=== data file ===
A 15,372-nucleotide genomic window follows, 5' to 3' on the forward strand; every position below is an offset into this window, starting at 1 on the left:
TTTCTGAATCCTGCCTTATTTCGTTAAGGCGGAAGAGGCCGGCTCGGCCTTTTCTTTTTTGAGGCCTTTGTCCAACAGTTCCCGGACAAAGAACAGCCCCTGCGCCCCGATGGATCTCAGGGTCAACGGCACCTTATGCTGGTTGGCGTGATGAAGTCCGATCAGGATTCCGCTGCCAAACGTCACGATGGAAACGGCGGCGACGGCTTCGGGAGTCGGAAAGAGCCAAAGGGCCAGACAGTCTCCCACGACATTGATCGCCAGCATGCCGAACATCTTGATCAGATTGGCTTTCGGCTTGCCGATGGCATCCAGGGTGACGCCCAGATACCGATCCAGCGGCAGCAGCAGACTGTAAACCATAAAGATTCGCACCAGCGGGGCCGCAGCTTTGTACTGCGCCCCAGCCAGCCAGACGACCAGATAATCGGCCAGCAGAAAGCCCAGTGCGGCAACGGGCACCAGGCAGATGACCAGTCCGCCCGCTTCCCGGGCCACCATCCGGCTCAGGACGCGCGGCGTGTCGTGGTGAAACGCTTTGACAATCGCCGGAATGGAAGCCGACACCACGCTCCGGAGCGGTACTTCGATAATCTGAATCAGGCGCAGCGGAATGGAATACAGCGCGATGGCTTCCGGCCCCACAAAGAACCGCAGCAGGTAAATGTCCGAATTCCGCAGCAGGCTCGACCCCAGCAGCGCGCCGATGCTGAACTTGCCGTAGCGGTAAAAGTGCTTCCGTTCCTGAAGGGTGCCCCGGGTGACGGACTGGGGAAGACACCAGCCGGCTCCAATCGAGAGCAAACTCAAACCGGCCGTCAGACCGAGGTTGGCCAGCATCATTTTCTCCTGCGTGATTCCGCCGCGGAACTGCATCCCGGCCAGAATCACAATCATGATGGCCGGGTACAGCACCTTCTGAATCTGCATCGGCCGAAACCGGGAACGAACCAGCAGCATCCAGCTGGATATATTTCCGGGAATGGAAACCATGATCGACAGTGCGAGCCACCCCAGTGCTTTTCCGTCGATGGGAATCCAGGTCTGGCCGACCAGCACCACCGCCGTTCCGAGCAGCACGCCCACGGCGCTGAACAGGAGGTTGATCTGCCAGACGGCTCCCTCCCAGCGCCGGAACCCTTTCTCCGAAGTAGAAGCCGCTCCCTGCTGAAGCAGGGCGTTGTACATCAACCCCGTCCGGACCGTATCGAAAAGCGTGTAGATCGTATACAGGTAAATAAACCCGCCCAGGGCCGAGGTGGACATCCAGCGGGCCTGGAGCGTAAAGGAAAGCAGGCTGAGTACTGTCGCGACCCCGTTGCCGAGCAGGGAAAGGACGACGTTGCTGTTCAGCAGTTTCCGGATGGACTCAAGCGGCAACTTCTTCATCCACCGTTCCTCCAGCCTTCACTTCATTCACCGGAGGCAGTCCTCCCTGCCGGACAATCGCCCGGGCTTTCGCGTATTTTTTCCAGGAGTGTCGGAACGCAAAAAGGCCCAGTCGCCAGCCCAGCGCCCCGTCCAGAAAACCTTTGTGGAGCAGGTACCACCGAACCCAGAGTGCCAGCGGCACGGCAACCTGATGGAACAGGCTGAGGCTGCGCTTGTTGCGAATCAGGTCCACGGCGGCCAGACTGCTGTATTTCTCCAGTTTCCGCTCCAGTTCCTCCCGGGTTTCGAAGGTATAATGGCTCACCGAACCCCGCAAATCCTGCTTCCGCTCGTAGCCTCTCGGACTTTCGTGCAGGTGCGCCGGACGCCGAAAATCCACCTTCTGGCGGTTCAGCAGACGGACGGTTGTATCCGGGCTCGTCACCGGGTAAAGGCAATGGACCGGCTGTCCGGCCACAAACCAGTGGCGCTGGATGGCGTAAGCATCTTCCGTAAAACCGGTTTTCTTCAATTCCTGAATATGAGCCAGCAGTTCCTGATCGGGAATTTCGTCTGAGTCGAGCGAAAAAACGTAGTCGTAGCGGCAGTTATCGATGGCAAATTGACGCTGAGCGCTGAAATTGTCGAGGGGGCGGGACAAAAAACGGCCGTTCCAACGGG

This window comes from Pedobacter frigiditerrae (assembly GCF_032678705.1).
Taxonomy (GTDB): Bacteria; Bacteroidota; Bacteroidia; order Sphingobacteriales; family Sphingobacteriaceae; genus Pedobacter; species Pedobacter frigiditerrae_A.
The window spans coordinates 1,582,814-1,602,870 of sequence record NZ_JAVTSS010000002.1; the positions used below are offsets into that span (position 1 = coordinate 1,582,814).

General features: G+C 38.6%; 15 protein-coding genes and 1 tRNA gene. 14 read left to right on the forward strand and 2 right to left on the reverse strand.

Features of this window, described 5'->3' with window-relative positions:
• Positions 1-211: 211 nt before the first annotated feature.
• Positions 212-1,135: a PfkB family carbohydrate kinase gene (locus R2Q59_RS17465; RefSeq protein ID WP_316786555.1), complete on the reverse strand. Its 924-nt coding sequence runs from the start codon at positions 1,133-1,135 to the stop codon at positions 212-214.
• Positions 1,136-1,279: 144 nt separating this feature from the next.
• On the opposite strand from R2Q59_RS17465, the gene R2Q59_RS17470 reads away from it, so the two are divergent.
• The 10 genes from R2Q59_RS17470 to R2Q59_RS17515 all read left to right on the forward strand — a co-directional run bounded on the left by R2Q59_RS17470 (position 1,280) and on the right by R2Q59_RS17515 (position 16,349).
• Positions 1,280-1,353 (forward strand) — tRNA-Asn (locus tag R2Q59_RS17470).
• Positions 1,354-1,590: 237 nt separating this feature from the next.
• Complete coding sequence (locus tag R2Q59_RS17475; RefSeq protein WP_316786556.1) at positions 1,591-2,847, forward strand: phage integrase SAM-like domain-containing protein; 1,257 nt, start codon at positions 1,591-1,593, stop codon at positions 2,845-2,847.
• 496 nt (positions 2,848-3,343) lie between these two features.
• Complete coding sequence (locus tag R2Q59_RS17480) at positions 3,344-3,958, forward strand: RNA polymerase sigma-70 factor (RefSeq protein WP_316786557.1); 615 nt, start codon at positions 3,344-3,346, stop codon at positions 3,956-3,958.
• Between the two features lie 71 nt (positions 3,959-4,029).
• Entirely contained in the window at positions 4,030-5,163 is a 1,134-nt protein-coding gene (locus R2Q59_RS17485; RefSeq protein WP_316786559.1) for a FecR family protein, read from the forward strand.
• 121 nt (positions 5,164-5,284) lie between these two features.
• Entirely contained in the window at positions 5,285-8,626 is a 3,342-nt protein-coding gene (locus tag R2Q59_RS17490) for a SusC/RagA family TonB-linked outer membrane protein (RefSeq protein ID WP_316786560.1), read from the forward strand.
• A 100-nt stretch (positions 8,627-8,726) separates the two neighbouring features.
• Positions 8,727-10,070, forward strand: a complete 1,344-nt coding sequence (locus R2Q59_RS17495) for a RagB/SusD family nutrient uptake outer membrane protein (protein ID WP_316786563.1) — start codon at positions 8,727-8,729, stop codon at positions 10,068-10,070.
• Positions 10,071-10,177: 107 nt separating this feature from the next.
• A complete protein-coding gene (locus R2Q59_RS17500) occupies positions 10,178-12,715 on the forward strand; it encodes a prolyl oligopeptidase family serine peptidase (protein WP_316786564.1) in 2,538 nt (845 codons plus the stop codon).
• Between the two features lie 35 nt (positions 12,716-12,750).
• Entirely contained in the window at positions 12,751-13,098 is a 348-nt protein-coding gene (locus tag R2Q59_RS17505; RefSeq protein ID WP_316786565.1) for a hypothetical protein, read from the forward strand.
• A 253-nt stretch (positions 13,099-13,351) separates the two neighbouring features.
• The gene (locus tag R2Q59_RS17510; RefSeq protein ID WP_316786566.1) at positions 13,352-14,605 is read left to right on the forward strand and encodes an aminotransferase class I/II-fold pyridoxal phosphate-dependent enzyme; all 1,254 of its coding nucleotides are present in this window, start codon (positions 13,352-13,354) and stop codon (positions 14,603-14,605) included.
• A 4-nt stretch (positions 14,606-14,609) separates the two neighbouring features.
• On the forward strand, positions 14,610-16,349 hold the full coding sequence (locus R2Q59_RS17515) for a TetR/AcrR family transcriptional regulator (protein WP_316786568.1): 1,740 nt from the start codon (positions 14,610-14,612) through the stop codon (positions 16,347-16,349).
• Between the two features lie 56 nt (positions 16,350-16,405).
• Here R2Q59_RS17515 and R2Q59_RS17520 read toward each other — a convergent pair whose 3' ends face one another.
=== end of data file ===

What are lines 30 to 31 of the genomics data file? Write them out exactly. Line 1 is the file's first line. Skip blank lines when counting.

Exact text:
• A 4-nt stretch (positions 14,606-14,609) separates the two neighbouring features.
• On the forward strand, positions 14,610-16,349 hold the full coding sequence (locus R2Q59_RS17515) for a TetR/AcrR family transcriptional regulator (protein WP_316786568.1): 1,740 nt from the start codon (positions 14,610-14,612) through the stop codon (positions 16,347-16,349).